1. Blood Family by Anne Fin
2. Rooftoppers by Katherine Rundell
3. The Bunker Diary by Kevin Brooks
4. The Childs Elephant by Rachel Campbell-Johnston
5. The Wall by William Sutcliffe
6. Ghost Hawk by Susan Cooper
7. Liar & Spy by Rebecca Stead
8. All The Truth That’s In Me by Julie Berry
The Childs Elephant by Rachel Campbell-Johnston
This is a wonderful read. The book is separated into three distinct parts. This story is very well written and the relationships that develop between characters and especially Bat and Meya are very heart warming. This book is a wonderful roller-coaster ride of a read and one I thoroughly enjoyed much to my surprise.
First you meet the main character Bat who one day comes across poachers who kill an elephant which results in a calf being without a mother. Bat cares for this baby elephant and raises it. However his grandmother who he lives with warns him that one day Bat and his best friend Muka will need to let the baby elephant Meya go back into the wild.
The second part of our story takes us to a place where Bat and Muka are kidnapped and forced into the ‘Child Army’ that has been terrorising the lands. These moments are quite intense and really help develop the story to more than just a boy caring for an elephant.
In the final part of the book re-introduces Bat and Meya and their adventure to get back home after Bat and Muka escape the army.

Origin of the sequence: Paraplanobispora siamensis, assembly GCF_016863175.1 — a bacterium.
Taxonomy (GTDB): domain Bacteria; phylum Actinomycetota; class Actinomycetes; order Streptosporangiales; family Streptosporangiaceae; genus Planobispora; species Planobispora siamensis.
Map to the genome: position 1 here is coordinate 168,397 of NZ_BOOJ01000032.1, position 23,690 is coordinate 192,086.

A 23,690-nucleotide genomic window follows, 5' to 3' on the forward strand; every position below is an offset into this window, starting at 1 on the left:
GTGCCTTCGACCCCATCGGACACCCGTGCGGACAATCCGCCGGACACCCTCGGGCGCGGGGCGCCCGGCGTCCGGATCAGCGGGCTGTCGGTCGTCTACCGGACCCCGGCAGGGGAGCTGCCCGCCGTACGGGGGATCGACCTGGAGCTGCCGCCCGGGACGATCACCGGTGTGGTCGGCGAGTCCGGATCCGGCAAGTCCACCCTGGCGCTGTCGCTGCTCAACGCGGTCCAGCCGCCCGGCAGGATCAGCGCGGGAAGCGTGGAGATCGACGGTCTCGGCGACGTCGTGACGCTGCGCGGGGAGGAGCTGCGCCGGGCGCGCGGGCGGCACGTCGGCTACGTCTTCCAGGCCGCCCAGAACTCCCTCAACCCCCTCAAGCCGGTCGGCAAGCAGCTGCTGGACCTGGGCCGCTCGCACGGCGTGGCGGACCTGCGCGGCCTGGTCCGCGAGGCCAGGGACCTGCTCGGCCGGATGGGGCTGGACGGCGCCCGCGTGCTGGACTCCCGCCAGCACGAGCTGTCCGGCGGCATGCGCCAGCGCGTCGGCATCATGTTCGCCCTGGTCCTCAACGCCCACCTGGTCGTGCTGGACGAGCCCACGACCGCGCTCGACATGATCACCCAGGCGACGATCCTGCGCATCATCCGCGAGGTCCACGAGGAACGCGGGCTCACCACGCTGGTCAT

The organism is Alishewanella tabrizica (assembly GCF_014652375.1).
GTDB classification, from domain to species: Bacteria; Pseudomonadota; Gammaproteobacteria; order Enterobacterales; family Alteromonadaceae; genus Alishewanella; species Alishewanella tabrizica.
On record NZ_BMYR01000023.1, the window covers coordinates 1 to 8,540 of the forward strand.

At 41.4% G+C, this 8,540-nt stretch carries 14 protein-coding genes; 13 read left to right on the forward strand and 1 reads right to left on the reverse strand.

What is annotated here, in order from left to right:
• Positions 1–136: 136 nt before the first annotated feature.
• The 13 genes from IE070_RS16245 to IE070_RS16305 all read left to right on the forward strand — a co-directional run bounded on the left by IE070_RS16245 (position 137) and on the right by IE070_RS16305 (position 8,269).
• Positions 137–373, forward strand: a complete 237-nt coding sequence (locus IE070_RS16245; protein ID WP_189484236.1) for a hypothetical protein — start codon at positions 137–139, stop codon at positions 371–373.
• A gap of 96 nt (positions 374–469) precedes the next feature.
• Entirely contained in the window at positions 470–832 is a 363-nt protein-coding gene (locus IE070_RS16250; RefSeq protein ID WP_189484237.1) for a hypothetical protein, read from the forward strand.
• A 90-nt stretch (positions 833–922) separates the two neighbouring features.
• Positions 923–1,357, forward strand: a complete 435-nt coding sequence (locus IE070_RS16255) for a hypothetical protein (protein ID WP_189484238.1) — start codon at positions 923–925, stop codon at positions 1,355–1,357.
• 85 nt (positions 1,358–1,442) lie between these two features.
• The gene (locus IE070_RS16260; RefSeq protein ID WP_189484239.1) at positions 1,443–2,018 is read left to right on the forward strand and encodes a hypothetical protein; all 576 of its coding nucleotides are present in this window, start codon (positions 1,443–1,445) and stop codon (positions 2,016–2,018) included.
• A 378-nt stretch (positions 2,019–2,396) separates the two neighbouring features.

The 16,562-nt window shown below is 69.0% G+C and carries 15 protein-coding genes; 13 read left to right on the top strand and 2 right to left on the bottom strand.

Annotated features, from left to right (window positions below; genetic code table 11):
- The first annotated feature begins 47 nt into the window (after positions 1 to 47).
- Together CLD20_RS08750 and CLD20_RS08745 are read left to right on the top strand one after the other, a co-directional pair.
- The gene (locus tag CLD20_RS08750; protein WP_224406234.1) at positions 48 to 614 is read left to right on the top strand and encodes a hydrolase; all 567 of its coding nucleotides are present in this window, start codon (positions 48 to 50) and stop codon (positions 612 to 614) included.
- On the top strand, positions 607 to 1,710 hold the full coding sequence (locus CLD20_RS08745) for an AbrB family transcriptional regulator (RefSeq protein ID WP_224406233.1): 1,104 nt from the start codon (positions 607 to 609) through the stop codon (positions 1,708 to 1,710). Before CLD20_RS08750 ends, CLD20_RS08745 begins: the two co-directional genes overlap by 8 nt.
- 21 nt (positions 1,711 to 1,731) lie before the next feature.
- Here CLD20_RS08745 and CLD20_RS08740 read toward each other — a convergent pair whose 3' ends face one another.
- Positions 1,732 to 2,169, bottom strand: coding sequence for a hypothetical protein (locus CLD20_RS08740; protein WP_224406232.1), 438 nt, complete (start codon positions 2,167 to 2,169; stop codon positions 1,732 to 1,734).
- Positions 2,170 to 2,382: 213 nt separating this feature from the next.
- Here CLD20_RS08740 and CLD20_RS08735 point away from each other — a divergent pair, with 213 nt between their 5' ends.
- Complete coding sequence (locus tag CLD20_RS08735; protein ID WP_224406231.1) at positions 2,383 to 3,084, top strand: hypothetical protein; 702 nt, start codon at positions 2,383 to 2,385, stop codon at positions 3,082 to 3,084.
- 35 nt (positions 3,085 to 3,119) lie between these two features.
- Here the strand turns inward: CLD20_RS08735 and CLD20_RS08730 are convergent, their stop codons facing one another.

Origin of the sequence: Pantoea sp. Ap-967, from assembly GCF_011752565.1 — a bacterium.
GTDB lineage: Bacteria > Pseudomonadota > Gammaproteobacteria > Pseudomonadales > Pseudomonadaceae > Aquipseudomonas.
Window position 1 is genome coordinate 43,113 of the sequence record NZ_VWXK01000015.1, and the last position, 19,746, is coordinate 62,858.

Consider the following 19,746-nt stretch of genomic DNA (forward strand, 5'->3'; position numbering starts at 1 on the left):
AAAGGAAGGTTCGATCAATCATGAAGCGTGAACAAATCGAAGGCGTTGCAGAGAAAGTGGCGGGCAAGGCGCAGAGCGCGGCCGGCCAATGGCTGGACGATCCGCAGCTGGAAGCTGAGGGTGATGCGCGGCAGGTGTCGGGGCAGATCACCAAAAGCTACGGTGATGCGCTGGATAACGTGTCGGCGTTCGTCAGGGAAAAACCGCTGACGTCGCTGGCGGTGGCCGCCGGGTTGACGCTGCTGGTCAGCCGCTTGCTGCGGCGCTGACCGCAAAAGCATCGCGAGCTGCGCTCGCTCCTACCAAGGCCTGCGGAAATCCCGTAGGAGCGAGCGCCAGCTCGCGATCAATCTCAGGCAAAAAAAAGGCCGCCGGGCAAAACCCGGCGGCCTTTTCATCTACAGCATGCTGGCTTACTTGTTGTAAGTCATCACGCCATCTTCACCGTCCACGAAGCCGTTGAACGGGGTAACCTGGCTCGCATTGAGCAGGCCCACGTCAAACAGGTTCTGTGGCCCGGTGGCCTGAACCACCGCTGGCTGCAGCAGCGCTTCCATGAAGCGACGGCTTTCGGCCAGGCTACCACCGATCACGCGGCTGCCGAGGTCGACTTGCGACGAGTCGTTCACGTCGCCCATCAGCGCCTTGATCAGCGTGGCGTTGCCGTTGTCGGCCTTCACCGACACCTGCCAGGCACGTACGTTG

All The Truth That’s In Me by Julie Berry
“All The Truth That’s In Me” is a surprisingly bad read. The story is written in short ‘chapters’ where Judith the main character talks about her life and longing for Lucas a boy she has grown up with. However one day she is taken from the village and returns home 2 years later with her tongue cut out so she cannot speak. The story moves through the past, present and the time she was captured the short chapters as well as the jumping of the time periods makes the book annoying and impossible to enjoy. It was an awfully written book which had at best an okay plot line which overall made the story drag.
Ghost Hawk by Susan Cooper
The summary of this book gave me hope and I was eager to read it.
The writing and story starts as engaging and Little Hawk’s survival in the forest for 3 months (His tribe’s way of the boys becoming men) is wonderful to read and really helps you connect with the character.
The story continues around Little Hawk and his ‘tribe’, after he comes home, however when the story shifts the focus on the English settlers and another main character John the book falls a flat. There was so much going off over few pages that I felt the story lacked something. The historical references were good, but there was just too much and great periods of time seemed to lapse between chapters. This story had great plot but it just lacked in something!
Liar and spy by Rebecca Stead
I found this book a bit too young for me but still a good read. The book was full of mystery which kept me engaged and wanting to find out the truth about all the characters within the book. The plot was very well constructed and was a surprising enjoyable read. George is a young boy who’s moved from a house into an apartment and meets another boy named Safer and his family. Safer has a spy club and wants to recruit Georges to help him find out who Mr X is and what he’s up to!
Rooftoppers by Katherine Rundell
Rooftoppers is a wonderful, truly beautiful written story about not giving up. Apart from the story I loved Katherine Rundell’s writing. The book is very vivid and it makes Sophie’s world come alive around you. The story is well paced and the ending is lovely. I really found this book enchanting and very engaging. The idea was very original and the